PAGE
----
It appears that the Subway (UK) – as in the fastfood franchise – suffered a breach to some of their systems resulting in criminals at the very least gaining access to customers name and email data. While Subway have yet to acknowledge a breach, they did go on record as saying:
We are aware of some disruption to our email systems and understand some of our guests have received an unauthorised email. We are currently investigating the matter and apologise for any inconvenience. As soon as we have more information, we will be in touch, until then, as a precautionary measure, we advise guests delete the email.Subway UK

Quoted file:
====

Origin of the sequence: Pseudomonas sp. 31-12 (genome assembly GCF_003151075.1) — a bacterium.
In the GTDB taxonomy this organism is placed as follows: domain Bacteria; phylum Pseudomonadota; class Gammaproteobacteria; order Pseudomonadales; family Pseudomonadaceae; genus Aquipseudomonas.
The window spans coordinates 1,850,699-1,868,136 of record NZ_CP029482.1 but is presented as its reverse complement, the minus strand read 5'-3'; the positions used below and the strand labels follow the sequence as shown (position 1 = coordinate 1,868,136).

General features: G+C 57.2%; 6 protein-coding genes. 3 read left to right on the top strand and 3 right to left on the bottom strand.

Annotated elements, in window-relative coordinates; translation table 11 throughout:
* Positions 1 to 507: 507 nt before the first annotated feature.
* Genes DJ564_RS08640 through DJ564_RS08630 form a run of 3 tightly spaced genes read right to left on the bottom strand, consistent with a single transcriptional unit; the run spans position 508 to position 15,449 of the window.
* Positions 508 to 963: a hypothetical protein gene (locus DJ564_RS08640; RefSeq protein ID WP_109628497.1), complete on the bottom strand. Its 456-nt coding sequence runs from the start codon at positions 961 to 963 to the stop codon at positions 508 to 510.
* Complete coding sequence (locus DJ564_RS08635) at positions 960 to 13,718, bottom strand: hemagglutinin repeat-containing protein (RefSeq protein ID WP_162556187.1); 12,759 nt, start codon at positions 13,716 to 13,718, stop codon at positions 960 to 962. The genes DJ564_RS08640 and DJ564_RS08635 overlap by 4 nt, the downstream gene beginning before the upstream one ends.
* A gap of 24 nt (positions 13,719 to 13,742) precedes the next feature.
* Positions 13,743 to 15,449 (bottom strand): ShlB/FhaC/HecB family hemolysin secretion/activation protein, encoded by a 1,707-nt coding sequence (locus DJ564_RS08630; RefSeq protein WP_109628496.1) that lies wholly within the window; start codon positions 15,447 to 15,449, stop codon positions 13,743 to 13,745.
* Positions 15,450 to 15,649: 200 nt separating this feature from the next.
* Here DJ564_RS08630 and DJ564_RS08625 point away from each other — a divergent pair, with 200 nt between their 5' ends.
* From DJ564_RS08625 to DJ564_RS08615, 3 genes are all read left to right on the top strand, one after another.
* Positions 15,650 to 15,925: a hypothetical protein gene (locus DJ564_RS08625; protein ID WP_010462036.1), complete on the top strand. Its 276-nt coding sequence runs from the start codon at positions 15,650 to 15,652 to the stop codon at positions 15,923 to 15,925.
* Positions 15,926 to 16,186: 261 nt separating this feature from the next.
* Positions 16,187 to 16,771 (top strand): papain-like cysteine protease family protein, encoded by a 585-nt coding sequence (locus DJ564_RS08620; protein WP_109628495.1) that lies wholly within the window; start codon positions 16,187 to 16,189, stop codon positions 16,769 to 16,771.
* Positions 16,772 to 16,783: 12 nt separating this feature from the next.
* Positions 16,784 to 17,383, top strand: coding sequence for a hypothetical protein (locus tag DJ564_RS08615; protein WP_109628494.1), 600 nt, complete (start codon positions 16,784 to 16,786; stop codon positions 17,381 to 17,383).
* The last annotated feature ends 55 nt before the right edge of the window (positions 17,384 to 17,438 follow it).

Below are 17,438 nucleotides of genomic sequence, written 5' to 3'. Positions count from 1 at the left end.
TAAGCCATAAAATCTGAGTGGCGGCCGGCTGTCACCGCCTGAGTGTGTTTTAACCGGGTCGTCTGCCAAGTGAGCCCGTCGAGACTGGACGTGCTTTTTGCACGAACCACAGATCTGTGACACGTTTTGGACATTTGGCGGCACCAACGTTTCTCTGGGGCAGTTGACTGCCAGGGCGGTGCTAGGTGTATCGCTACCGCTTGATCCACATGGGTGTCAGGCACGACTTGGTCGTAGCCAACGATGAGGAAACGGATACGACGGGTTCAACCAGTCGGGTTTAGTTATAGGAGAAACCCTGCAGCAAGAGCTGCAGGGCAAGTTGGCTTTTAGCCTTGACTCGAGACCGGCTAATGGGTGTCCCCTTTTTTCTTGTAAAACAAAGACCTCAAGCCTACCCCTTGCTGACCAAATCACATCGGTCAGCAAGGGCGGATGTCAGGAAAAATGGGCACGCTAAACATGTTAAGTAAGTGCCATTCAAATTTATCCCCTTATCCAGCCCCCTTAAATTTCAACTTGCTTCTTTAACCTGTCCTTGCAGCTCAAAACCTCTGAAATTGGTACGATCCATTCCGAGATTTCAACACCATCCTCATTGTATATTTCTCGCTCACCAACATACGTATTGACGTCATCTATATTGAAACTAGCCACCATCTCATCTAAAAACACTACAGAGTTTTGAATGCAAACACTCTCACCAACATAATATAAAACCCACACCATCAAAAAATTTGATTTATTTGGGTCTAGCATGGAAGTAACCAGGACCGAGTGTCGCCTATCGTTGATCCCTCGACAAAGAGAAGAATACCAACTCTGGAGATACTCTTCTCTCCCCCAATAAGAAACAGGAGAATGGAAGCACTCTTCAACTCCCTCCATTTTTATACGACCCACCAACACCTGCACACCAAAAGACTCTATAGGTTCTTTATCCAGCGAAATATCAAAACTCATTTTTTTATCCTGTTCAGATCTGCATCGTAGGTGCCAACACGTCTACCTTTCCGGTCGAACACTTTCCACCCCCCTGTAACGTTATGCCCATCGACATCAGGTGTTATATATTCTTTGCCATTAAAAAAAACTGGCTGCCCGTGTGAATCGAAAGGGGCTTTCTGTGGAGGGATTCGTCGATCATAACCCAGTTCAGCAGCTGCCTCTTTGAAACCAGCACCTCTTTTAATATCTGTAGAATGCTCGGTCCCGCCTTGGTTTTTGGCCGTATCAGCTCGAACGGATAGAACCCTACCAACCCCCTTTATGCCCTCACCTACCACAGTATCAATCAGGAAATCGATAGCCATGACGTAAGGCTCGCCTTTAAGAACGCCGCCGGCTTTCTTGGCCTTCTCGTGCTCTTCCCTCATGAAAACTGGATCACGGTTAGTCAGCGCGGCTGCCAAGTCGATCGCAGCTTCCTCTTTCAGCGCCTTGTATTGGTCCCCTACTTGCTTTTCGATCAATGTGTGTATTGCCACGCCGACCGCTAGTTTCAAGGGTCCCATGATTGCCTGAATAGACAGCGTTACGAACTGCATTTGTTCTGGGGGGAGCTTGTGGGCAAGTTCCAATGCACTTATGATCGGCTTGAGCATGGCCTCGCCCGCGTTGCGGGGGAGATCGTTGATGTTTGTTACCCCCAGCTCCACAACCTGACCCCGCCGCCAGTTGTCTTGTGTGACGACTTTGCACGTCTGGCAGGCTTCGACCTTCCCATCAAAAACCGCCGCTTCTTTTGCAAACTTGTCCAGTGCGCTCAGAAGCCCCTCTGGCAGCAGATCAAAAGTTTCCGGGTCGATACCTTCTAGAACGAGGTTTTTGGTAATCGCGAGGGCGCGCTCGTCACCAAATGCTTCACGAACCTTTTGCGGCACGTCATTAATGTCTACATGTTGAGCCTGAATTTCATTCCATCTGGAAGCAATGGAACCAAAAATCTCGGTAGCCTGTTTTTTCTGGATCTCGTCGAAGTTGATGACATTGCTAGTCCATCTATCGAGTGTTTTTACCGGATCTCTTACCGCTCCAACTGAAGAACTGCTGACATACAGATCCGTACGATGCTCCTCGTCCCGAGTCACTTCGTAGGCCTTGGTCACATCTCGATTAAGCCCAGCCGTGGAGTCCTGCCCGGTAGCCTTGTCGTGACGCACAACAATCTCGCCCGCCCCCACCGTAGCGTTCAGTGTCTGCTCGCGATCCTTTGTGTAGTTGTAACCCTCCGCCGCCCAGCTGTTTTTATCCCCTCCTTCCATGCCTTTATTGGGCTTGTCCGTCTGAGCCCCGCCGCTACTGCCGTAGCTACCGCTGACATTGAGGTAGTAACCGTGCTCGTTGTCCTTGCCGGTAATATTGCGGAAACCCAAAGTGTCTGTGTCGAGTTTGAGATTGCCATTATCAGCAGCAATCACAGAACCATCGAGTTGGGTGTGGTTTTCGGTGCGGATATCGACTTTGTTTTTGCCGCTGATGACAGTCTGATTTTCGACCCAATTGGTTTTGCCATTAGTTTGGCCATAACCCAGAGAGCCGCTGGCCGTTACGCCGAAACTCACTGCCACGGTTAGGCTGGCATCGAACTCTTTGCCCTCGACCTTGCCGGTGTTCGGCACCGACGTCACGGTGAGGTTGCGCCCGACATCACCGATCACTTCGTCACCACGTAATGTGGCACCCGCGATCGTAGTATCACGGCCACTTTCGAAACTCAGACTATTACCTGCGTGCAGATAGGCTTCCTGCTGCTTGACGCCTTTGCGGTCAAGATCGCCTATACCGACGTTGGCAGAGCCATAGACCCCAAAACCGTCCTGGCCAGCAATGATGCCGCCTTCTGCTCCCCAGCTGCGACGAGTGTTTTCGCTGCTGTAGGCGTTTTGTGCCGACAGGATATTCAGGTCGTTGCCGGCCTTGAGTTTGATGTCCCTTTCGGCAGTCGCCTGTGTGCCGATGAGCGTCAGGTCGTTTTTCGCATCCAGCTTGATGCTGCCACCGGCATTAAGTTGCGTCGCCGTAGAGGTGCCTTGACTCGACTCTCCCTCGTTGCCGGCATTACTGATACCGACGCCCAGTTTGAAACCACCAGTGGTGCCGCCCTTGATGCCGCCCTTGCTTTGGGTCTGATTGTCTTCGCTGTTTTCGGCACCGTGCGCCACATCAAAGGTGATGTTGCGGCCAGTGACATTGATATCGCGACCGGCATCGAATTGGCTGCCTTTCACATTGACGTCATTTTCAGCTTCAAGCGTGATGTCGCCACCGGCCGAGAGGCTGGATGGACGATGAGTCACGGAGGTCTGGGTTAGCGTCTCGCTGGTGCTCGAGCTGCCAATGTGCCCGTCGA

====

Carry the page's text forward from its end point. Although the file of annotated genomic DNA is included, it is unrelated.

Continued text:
Additionally, Robert Bairwell posted the message headers from one of the emails on GitHub and confirmed that the sending servers appear to be the usual servers for legitimate Subway UK communications, appearing to add more weight to the breach argument.
This morning (11th December 2020), a number of users started sending tweets to the chains account asking about suspicious looking order confirmation emails being sent to them that contained typos and unusual links.
Multiple security researchers looked at this with Oliver Hough being one of the first to call out that the destination of the links – which led users to Excel spreadsheet files – looked like they were setup to launch a TrickBot infection on the users machines.
What is Trickbot?
The National Cyber Crime Centre summaries TrickBot nicely, saying: “an established banking trojan used in cyber attacks against businesses and individuals in the UK and overseas. Trickbot attacks are designed to access online accounts, including bank accounts, in order to obtain personally identifiable information”